I was shifting some turf I had stacked upside down last year to decompose when I spotted some shiny black eggs I’d never seen before. Rooting around some more I found a New Zealand flatworm. I’ve never seen one before so I was somewhat mystified as to what it was until I remembered reading about the NZ flatworm.
“The egg capsules are shiny, flexible and cherry red in colour at first and later darken to black after several days. After an unknown incubation period, several pale, tiny flatworms hatch out of the brittle capsule.”
These invading species (Arthurdendyus triangulatus) were first noted in Northern Ireland and the western parts of Scotland in the early 1960s and have steadily spread ever since.
Apparently, when an earthworm is located, the flatworm covers it with digestive juices. This dissolves the earthworm which is then sucked up by the predator. Estimates suggest that flatworms consume one or two earthworms per week. When its food supply has been virtually exhausted, a flatworm will shrink and wait until there are sufficient earthworms for feeding to restart. This waiting time can be as long as 12-24 months. It is not yet clear whether flatworms will move long distances to alternative feeding sites.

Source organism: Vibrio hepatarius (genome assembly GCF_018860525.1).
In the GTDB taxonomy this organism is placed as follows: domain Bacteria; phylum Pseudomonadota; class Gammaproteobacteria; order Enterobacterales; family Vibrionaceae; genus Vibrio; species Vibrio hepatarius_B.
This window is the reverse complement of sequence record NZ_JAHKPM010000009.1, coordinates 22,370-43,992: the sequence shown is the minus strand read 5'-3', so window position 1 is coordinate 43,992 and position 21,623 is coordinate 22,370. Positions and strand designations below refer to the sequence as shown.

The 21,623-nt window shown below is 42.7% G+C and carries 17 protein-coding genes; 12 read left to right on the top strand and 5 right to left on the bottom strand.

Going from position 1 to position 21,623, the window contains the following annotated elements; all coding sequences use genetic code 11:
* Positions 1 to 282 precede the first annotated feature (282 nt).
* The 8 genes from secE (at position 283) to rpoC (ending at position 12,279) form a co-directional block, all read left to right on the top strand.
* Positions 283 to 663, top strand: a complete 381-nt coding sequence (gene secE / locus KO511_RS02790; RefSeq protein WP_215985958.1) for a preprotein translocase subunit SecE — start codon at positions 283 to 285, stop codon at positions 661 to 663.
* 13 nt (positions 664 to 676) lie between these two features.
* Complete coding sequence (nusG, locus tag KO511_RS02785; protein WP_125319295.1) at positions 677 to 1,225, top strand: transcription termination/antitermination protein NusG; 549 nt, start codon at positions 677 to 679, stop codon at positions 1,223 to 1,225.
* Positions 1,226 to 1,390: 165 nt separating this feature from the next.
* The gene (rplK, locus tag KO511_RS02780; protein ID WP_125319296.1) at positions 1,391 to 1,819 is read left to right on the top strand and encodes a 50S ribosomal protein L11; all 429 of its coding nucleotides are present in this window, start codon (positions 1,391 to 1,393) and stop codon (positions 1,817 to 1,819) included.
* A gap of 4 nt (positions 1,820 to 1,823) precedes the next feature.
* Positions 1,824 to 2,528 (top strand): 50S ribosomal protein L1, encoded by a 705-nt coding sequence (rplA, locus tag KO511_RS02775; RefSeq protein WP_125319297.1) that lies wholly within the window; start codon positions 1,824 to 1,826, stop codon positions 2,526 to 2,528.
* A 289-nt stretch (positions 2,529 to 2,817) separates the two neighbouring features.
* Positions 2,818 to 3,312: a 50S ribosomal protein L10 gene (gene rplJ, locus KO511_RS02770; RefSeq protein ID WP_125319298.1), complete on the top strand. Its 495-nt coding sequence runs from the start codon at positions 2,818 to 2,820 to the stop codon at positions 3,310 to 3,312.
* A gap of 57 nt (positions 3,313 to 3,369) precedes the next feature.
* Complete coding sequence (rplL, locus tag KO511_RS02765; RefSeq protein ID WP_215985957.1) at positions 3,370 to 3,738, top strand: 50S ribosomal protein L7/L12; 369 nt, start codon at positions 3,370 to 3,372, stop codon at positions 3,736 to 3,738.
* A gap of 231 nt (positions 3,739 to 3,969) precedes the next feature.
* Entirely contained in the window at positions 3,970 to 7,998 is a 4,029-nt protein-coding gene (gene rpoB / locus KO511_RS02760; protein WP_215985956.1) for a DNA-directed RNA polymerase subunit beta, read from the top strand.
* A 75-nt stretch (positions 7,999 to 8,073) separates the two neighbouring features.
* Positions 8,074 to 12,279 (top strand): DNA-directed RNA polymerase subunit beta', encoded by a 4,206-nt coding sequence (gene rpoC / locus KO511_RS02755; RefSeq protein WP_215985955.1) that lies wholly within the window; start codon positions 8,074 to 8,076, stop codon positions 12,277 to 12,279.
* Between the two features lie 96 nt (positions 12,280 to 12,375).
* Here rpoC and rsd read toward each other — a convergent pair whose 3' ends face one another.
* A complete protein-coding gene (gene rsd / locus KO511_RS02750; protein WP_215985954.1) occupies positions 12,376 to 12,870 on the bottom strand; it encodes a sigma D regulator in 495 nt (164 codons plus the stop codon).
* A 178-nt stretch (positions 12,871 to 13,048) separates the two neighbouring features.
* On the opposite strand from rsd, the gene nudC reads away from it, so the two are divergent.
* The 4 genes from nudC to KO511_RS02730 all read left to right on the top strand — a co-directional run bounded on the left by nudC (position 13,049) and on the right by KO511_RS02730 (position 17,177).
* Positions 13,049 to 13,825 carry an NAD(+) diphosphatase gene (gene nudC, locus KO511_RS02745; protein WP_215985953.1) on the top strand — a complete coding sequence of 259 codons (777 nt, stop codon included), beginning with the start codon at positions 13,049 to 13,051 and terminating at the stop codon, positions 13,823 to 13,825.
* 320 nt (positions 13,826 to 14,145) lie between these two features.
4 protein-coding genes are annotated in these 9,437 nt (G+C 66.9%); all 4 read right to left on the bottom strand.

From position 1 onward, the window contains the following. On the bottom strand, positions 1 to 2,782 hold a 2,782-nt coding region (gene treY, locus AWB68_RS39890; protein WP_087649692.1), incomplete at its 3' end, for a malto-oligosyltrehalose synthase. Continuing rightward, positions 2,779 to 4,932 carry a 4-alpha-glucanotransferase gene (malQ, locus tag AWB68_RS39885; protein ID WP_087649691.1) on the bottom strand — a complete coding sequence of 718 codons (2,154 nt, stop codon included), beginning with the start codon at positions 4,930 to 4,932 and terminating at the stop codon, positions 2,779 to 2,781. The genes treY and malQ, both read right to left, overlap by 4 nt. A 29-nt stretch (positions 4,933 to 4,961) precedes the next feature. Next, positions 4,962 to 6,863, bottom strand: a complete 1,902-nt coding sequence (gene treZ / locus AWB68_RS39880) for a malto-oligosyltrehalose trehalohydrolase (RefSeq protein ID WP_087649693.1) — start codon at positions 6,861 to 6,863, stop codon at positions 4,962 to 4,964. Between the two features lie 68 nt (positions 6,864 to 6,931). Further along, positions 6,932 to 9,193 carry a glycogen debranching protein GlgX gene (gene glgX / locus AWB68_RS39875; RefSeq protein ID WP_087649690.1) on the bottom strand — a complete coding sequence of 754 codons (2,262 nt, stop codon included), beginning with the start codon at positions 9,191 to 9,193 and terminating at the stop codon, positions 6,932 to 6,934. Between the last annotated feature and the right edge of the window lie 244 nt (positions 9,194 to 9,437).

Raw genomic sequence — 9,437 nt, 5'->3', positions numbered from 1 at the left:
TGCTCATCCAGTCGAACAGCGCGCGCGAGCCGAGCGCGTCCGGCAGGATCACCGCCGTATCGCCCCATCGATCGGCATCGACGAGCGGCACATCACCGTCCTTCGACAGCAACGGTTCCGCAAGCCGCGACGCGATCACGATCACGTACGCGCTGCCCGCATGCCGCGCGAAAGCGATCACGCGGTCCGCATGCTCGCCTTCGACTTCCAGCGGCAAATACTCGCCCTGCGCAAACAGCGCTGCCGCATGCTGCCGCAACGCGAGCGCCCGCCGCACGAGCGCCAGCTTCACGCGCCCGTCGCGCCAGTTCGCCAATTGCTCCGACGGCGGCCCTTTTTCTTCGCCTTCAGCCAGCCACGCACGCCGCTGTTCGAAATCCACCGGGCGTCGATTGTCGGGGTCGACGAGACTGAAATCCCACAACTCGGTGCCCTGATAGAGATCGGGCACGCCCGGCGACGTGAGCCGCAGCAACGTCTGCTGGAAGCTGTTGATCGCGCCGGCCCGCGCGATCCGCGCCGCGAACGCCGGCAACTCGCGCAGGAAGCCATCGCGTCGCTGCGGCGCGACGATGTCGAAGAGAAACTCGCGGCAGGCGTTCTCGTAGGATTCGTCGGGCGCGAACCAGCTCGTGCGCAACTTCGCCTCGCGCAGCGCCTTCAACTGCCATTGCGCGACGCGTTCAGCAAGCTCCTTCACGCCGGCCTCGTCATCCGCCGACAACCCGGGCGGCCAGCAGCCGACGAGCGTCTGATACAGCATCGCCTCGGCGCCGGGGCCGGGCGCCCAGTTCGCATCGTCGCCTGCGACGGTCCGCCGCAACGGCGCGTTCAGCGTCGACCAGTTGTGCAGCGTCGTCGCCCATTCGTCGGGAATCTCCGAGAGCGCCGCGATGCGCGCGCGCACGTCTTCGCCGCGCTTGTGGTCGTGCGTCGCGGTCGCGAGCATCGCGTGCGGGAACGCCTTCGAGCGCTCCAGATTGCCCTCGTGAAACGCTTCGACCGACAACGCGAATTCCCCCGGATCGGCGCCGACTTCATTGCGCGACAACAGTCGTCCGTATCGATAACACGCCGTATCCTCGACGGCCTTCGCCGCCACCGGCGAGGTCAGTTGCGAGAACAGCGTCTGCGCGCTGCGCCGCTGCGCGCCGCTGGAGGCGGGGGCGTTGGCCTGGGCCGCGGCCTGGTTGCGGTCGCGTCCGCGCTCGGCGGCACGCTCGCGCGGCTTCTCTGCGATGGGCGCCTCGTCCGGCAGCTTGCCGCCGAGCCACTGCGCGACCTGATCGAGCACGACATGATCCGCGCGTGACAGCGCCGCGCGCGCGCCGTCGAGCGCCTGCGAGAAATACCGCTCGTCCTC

Great gardening information site with lots of pics and info on loads of pests, diseases and garden friends – Down Garden Services